Zilucoplan is an experimental treatment for myasthenia gravis. The treatment was developed originally by Ra Pharmaceuticals, which has been acquired by UCB. UCB will continue the development of zilucoplan, which has been granted orphan drug status by the U.S. Food and Drug Administration (FDA).

What is myasthenia gravis?

Myasthenia gravis is an autoimmune disease that affects the junction between nerve cells and muscles, the so-called neuromuscular junction. The attack by the immune system weakens the junctions, causing nervous signals to be effectively transported to muscles, leading to muscle weakness and fatigue, among other symptoms.

How does zilucoplan work?

Zilucoplan is a small, synthetic molecule that is designed to bind and inhibit portions of the immune system called the complement system. The complement system is made up of a large group of proteins that are involved in activating the immune cells that produce antibodies.

In myasthenia gravis, the complement system is thought to be involved in stimulating the production of harmful autoantibodies.

By blocking the complement system, zilucoplan may be able to reduce the release of autoantibodies that attack the neuromuscular junction. This should slow the progression of myasthenia gravis and lessen its symptoms.

Zilucoplan is delivered as a subcutaneous (under-the-skin) injection and can be self-administered by patients.

Zilucoplan in clinical trials

A Phase 2 clinical trial (NCT03315130) is evaluating the safety and effectiveness of zilucoplan in treating 44 myasthenia gravis patients. Participants are assigned randomly to receive 0.1 mg zilucoplan per kilogram  (kg) of body weight, 0.3 mg zilucoplan per kg body weight, or placebo, administered under the skin every day for 12 weeks.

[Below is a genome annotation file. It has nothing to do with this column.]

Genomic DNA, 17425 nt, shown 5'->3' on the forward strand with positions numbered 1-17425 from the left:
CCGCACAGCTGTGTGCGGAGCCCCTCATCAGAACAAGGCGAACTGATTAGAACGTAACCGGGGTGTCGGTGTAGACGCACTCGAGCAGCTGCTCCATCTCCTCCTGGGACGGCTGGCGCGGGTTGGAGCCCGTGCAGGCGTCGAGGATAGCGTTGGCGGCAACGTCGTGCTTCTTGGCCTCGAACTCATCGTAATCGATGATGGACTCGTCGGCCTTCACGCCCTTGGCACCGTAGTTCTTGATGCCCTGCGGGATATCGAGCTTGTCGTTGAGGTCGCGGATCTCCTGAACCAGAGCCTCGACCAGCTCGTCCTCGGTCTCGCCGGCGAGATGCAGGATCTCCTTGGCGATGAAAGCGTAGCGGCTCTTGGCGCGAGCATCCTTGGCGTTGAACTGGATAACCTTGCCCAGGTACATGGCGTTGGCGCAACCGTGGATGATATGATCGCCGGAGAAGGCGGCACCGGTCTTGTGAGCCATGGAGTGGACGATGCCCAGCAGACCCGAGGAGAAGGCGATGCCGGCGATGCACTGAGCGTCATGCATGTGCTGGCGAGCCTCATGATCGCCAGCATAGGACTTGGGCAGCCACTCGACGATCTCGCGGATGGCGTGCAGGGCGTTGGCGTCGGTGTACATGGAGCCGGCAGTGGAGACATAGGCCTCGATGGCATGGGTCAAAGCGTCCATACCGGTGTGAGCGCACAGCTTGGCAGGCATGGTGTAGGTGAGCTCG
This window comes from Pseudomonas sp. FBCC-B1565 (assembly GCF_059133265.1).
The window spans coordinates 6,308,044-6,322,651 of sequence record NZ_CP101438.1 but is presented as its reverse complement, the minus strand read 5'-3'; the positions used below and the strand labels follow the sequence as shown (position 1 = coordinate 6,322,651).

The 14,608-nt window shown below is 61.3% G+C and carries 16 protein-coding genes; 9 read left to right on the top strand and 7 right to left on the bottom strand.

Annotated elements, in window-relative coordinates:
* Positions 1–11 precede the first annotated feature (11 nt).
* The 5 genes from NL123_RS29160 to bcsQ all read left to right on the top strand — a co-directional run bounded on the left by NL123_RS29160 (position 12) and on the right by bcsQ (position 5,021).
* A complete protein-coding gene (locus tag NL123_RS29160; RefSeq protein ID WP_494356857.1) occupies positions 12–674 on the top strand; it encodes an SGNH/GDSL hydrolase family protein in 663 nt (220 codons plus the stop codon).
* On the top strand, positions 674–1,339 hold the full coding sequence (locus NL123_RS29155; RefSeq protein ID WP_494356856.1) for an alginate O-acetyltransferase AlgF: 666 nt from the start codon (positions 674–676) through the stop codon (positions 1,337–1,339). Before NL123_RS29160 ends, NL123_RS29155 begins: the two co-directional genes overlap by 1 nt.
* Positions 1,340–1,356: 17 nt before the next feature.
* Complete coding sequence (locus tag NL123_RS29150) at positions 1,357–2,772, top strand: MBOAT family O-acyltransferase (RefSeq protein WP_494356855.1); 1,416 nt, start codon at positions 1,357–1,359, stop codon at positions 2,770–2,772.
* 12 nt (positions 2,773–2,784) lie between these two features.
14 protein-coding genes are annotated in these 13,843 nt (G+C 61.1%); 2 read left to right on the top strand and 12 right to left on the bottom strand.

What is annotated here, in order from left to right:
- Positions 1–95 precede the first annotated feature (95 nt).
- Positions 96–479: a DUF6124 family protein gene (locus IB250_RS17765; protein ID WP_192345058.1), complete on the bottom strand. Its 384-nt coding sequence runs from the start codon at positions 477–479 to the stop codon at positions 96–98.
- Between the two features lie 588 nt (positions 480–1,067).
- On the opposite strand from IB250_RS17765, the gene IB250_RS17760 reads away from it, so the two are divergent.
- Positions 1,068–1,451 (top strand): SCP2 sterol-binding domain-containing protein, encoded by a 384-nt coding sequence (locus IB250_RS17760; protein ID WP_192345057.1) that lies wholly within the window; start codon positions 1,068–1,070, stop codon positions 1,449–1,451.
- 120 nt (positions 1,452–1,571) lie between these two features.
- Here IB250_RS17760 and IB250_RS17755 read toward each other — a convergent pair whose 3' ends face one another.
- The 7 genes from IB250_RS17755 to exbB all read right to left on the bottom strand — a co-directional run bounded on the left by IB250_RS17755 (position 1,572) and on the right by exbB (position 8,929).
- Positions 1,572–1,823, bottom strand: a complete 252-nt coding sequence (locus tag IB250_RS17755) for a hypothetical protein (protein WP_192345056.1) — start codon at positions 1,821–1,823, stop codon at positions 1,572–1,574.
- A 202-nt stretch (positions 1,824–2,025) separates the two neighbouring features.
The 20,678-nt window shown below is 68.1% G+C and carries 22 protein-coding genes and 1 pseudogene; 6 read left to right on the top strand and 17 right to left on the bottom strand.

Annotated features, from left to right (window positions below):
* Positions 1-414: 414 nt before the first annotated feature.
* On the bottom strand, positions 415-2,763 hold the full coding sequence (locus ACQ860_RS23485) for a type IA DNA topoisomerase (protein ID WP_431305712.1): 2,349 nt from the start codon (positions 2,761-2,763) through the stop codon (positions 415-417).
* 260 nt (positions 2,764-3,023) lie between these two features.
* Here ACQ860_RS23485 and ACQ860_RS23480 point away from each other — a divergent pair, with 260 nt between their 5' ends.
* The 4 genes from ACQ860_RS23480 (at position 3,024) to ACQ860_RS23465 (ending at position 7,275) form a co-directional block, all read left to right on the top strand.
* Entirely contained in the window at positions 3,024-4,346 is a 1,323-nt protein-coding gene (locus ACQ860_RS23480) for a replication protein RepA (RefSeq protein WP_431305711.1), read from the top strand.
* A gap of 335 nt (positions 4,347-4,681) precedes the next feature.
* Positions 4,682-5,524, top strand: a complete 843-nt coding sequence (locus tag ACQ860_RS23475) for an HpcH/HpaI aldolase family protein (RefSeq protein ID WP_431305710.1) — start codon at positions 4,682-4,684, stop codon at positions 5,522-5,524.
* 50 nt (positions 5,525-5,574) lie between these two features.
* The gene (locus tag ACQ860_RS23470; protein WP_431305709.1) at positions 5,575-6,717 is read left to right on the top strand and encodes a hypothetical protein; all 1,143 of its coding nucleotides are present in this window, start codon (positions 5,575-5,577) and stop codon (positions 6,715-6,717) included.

The primary outcome measured is QMG (quantitative myasthenia gravis), a test that assesses a patient’s level of muscle weakness. The secondary outcome measured was the patients’ engagement in daily activities using the myasthenia gravis activities of daily living (MG-ADL) scale, a test of daily activities patients are able to perform.

Preliminary, 12-week results from the trial showed that patients treated with zilucoplan had significant improvement in both QMG and MG-ADL compared to those given placebo. The higher dose of zilucoplan produced more significant improvements. Only mild adverse side effects not related to treatment were reported.

Based on the Phase 2 results, a Phase 3 clinical trial (NCT04115293) called RAISE is now recruiting 130 myasthenia gravis patients at 31 sites worldwide to further test the effectiveness of zilucoplan. Patients will be assigned randomly to receive either 0.3 mg zilucoplan per kg body weight, or placebo, via a daily under-the-skin injection for 12 weeks. The primary outcome measure will be changes in MG-ADL scores from the beginning to the end of the study, with the secondary outcome measure being changes in QMG from the beginning to the end of the study.

 

Last updated: Oct. 16, 2019

***

Myasthenia Gravis News is strictly a news and information website about the disease. It does not provide medical advice, diagnosis, or treatment. This content is not intended to be a substitute for professional medical advice, diagnosis or treatment. Always seek the advice of your physician or other qualified health provider with any questions you may have regarding a medical condition. Never disregard professional medical advice or delay in seeking it because of something you have read on this website. 

Emily holds a Ph.D. in Biochemistry from the University of Iowa and is currently a postdoctoral scholar at the University of Wisconsin-Madison. She graduated with a Masters in Chemistry from the Georgia Institute of Technology and holds a Bachelors in Biology and Chemistry from the University of Central Arkansas. Emily is passionate about science communication, and, in her free time, writes and illustrates children’s stories.
Total Posts: 0
Özge has a MSc. in Molecular Genetics from the University of Leicester and a PhD in Developmental Biology from Queen Mary University of London. She worked as a Post-doctoral Research Associate at the University of Leicester for six years in the field of Behavioural Neurology before moving into science communication. She worked as the Research Communication Officer at a London based charity for almost two years.
×
Emily holds a Ph.D. in Biochemistry from the University of Iowa and is currently a postdoctoral scholar at the University of Wisconsin-Madison. She graduated with a Masters in Chemistry from the Georgia Institute of Technology and holds a Bachelors in Biology and Chemistry from the University of Central Arkansas. Emily is passionate about science communication, and, in her free time, writes and illustrates children’s stories.
Latest Posts
    The User does not have any posts